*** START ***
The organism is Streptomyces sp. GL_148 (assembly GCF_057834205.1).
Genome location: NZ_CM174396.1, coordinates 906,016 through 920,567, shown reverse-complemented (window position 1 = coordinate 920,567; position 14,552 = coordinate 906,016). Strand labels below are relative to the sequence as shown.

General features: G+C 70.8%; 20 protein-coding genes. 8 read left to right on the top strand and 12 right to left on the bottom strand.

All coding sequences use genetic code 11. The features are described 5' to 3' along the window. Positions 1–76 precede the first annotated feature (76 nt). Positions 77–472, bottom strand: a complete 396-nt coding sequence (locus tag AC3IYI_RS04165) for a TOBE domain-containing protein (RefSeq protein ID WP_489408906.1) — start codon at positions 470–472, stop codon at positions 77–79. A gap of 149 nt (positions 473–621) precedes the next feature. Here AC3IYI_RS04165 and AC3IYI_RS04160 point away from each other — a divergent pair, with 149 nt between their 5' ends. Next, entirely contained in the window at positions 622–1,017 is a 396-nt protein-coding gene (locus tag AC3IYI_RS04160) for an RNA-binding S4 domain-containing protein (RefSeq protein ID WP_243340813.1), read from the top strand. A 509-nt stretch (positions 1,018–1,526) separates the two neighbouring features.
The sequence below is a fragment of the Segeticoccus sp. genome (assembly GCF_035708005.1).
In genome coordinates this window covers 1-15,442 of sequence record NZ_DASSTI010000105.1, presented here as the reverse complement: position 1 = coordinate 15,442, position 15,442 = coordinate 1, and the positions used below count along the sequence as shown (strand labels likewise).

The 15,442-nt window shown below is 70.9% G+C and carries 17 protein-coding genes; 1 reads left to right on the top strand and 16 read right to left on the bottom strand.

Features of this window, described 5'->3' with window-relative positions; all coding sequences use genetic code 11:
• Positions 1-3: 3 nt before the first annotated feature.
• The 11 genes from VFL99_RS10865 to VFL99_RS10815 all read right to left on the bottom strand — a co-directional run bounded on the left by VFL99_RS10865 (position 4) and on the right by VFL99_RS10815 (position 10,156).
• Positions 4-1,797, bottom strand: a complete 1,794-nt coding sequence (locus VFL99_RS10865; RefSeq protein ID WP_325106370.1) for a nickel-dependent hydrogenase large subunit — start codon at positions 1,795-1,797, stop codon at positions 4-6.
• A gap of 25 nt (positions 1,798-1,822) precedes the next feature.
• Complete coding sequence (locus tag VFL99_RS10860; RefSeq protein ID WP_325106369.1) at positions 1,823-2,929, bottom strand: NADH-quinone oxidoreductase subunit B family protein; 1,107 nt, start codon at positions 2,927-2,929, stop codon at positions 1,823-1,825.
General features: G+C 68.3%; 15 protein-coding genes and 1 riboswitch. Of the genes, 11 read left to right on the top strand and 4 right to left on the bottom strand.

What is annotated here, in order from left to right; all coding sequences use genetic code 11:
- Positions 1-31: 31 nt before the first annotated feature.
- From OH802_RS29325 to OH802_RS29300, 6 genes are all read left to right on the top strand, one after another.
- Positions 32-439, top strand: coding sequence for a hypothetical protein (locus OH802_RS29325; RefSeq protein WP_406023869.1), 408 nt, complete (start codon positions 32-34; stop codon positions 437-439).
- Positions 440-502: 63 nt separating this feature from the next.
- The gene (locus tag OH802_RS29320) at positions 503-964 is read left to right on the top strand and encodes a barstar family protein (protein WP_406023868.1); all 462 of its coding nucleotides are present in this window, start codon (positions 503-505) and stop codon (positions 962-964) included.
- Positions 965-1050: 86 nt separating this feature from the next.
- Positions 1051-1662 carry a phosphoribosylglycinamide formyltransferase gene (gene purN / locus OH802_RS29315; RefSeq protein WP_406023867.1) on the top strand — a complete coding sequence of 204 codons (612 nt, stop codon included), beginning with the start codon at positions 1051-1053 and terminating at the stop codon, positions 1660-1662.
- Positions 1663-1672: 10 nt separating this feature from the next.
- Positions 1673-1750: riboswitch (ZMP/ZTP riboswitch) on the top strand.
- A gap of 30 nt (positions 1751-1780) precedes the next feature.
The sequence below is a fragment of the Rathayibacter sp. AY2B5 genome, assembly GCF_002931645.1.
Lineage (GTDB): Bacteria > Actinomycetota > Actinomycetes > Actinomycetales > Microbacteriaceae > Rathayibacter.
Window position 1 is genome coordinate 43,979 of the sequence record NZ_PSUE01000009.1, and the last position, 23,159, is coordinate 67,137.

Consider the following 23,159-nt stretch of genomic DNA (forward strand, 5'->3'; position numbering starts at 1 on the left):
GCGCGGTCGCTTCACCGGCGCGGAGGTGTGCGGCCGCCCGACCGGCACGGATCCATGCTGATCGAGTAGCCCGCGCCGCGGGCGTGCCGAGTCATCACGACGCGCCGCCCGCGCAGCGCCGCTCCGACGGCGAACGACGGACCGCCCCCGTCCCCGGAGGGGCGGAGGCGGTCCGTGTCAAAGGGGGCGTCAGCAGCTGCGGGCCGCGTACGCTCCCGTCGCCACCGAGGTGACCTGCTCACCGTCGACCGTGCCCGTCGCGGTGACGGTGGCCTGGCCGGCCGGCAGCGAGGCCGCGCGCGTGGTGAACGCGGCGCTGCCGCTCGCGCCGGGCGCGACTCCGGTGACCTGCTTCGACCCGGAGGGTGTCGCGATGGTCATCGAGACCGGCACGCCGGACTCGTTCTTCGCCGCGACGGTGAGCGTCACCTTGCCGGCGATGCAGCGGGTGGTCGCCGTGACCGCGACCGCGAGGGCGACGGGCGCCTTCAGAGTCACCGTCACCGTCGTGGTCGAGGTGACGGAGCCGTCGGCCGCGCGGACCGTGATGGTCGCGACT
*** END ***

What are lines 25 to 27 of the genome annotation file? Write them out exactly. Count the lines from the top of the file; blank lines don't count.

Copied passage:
- A gap of 30 nt (positions 1751-1780) precedes the next feature.
The sequence below is a fragment of the Rathayibacter sp. AY2B5 genome, assembly GCF_002931645.1.
Lineage (GTDB): Bacteria > Actinomycetota > Actinomycetes > Actinomycetales > Microbacteriaceae > Rathayibacter.